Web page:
Assessing Challenges in Higher Education

A distinguished historian and anthropologist and an accomplished academic administrator, Dirks offers a frank assessment of some of the challenges facing higher education. In a recent TIME Ideas column, Dirks wrote “There are far too many examples of the failure of universities over the past decade to defend academic freedom when it goes against conventional wisdom on campus.” The attempted canceling of provocative guest speakers such as Milo Yiannopoulos, Bill Maher, and Ann Coulter are several examples that occurred during Dirks’ stint as the leader of the Berkeley campus.

While he acknowledges the need for change at the institutional level, however, he has also expressed concerns about external forces and attacks on the university that are exerting increasing pressure “[on] the overall climate for faculty governance, for academic freedom and for fundamental issues that…are definitely under…threat right at the moment.” 

Reinventing Universities

In addition to leading The New York Academy of Sciences, a position he has held since 2020, Dirks continues to serve as a professor of history in the Graduate School at UC Berkeley and is the Franz Boas Professor Emeritus of Anthropology at Columbia.  Dirks has published major works on the history of the state in early modern South Asia, the colonial history of the caste system, the significance of the Indian empire for modern Britain, on social and cultural theory, and on debates in historiography.  He has been a lifelong advocate of the liberal arts, interdisciplinary studies, and India.  In the face of multiple challenges and changes, however, Dirks asserts that universities must “reinvent themselves” to remain relevant.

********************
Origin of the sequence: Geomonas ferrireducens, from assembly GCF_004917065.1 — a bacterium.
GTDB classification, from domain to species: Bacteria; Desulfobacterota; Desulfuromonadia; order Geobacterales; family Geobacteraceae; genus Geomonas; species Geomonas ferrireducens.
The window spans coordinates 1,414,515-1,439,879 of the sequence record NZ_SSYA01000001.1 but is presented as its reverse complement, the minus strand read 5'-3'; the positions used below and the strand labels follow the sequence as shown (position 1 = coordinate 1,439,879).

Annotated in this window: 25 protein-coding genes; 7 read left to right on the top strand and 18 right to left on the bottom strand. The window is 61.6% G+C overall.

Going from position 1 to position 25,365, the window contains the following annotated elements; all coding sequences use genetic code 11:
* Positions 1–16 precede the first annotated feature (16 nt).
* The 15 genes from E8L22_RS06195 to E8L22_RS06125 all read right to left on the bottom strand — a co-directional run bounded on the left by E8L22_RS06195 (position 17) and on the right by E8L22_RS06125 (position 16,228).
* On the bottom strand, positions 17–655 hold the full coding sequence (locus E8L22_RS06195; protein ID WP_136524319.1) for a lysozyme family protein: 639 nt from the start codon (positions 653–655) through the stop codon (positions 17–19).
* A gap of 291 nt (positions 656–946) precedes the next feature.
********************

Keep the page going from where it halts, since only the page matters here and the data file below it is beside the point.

“[W]e also need to really rethink some of the legitimate concerns people have about how we [in higher education] conduct ourselves at every level—cost, administrative bloat, disciplinary silos, relevance, enacting academic freedom and free speech—across the board,” Dirks said in an interview with Inside Higher Ed. “All of those things have to be done in order to regain [public] trust.”